Since the state has not passed a budget before the end of the first fiscal quarter, US Bank can suspend the state’s CalCard and Voyager credit cards—used for buying supplies, routine purchases, and gasoline for the state’s fleet—for nonpayment.

More critically, without a state budget, the state cannot seek $10 billion in tax revenue anticipation notes, and then pursue the $7 billion in general obligation bonds. The latter are necessary to fund the construction of highways, schools, courthouses, and flood levees for this fall.

“You can look at the calendar and see that’s getting tight,” Joe Deanda, spokesman for Treasurer Bill Lockyer, said last week. “If nothing happens by next week, it’s really going to make it difficult for our office to access the market. We really risk shutting down all the infrastructure projects and the public works projects and all the hundreds of thousands of jobs that are associated with that.”

The budget stalemate has further exacerbated the funding crisis for education and other public services. The state owes community colleges $840 million, K-12 schools are scrambling for funds, and state employees continue to face furloughs.

Although Californians continue to face record levels of unemployment and social services are needed more than ever, the Republicans and Democrats of the state legislature and Governor Schwarzenegger speak with a single voice on the need to cut spending.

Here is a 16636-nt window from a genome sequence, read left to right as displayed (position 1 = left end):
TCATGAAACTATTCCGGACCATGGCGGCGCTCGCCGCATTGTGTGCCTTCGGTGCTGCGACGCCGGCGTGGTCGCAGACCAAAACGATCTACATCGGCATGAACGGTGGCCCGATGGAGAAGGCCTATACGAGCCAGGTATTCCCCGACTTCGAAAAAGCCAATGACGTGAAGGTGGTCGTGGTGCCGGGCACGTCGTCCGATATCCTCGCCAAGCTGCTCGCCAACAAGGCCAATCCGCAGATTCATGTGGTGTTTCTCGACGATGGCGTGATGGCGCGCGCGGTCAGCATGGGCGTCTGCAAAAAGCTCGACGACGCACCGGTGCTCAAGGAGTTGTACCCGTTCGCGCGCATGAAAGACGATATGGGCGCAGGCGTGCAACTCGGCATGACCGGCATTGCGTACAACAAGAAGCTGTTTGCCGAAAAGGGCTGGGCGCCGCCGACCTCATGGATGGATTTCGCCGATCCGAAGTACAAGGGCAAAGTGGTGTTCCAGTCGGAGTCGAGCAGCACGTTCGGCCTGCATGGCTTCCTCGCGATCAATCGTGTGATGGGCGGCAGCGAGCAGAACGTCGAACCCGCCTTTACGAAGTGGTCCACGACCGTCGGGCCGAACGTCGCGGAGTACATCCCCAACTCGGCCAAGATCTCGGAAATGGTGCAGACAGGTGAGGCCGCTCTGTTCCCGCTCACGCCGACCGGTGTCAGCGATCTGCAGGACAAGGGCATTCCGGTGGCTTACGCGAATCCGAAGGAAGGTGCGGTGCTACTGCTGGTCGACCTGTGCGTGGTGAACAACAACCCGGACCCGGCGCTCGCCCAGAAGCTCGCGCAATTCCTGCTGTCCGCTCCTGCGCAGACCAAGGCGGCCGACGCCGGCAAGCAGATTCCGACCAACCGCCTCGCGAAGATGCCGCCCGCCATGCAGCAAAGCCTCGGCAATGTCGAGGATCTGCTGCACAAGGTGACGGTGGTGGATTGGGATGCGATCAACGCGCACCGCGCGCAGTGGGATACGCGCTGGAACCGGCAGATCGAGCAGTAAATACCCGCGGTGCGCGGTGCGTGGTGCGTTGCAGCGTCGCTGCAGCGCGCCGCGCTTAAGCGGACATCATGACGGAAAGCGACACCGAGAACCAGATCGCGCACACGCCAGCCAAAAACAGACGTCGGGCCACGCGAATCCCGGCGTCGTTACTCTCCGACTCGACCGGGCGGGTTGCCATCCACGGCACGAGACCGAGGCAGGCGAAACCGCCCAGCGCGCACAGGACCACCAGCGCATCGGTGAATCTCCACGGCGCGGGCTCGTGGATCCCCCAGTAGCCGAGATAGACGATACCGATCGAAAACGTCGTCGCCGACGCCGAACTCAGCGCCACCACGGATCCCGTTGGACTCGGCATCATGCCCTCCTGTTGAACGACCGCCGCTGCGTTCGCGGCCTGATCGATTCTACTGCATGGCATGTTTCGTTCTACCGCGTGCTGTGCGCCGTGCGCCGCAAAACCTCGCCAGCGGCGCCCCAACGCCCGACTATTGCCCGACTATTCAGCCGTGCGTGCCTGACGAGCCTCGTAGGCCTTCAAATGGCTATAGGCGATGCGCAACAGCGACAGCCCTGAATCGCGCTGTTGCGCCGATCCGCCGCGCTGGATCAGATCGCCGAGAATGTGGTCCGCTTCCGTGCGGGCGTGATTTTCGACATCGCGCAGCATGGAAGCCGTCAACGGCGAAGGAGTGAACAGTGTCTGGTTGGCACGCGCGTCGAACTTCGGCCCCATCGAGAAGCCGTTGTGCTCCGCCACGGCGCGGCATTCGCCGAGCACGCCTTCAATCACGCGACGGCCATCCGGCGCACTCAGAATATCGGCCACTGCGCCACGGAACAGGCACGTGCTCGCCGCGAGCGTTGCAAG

Regardless of the outcome of the upcoming November elections, the political establishment in California, and nationwide, is moving to the right. The trade unions are rallying behind the gubernatorial campaign of current Attorney General Jerry Brown, a Democrat. Brown has repeatedly insisted on his budget cutting credentials. In addition to promising to “do things that that labor doesn’t like,” Brown has asserted, “If you’re looking for frugality, I’m your man.”

Meg Whitman, the Republican candidate, has pledged that one of her first acts would be to lay off at least 20,000 state workers. As if to underscore the lack of difference between the two candidates, the headline of the Sacramento Bee the day after the first debate read, “What would they cut?”

Behind these state politicians stands the Obama administration, which has repeatedly rejected federal aid to the states, and in particular to California. After bailing out the banks with trillions of dollars, the universal call throughout the country, and indeed internationally, is for austerity. California is leading the way.

Health Reform Law Made Simple

Friday, October 1, 2010

State Schools Chief O’Connell Joins Educators to Urge End to Budget Impasse

Thousands of Families and Workers are Impacted by Lack of Funding for Child Care

September 30, 2010 (Los Angeles, CA) — State Superintendent of Public Instruction Jack O'Connell, child care providers, charter school operators, after-school programs, and public school educators today urged the state Legislature and the Governor to immediately pass a state budget that is now a record 92 days late. The budget impasse has resulted in the reduction or loss of early education and child care services for more than 28,000 children and their families, the reduction of hours or layoff of 1,141 child care workers, and the closure or reduction in services at 234 preschool centers or sites.